Blogs should be objective, vendor-neutral, thought leadership pieces. Topics should be general industry interest to educate and enlighten our readers. Please do not promote your company, products, partners or any vendor — or criticize the competition or any vendor — in the blog copy or in related graphics submitted with the blog.
Author and Company Profile
If this is your first blog for APMdigest, send a one paragraph bio of the author and one paragraph profile of the company, along with the blog.
On The APM Blog, non-vendor bloggers are welcome to include links at the end of the blog to link to their home page, or other relevant information such as research or events.
Hyperlinks in the body copy should be to support factual points you are making, or to link to your research referenced in the blog. However, non-vendor bloggers can also place a couple hyperlinks in the body copy of the blog linking to your company's web pages, if relevant.
All blogs will be reviewed by APMdigest prior to publication. APMdigest reserves the right to edit any content submitted, and the publication of any blog is at the sole discretion of APMdigest. Related links and hyperlinks included in the blog are also subject to APMdigest approval.
If you contribute to APMdigest, you are free to re-post your own blog on your own website, as long as you mention that the blog was posted on APMdigest, and include a link to our site.
However, we recommend linking to the blog on APMdigest.com rather than posting the full blog on your site, to highlight the fact that the content was published by an independent third party. Publication of your blog on a respected industry site provides strong thought leadership credibility for the author and company.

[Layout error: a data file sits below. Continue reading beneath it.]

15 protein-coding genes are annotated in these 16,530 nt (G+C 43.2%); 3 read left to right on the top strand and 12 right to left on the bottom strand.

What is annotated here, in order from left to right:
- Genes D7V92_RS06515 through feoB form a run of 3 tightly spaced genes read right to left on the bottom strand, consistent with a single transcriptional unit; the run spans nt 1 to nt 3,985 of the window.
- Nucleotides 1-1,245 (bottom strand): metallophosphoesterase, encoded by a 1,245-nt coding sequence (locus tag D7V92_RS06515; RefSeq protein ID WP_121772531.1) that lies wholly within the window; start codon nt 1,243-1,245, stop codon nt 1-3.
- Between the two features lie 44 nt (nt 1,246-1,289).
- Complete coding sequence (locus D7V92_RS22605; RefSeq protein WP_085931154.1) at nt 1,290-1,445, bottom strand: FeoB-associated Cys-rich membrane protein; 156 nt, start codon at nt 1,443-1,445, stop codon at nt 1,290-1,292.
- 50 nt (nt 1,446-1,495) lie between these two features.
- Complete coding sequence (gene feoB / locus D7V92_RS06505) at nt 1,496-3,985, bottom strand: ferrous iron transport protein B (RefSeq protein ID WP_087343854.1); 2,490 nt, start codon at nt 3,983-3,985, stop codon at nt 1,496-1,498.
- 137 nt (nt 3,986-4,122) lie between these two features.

IT operations is a metrics-driven function and teams should keep score as a core practice. Services and sub-services break, alerts of varying quality come in, incidents are created, and services get fixed. Analytics can help IT teams improve these operations ...
Big Data makes it possible to bring data from all the monitoring and reporting tools together, both for more effective analysis and a simplified single-pane view for the user. IT teams gain a holistic picture of system performance. Doing this makes sense because the system's components interact, and issues in one area affect another ...
IT engineers and executives are responsible for system reliability and availability. The volume of data can make it hard to be proactive and fix issues quickly. With over a decade of experience in the field, I know the importance of IT operations analytics and how it can help identify incidents and enable agile responses ...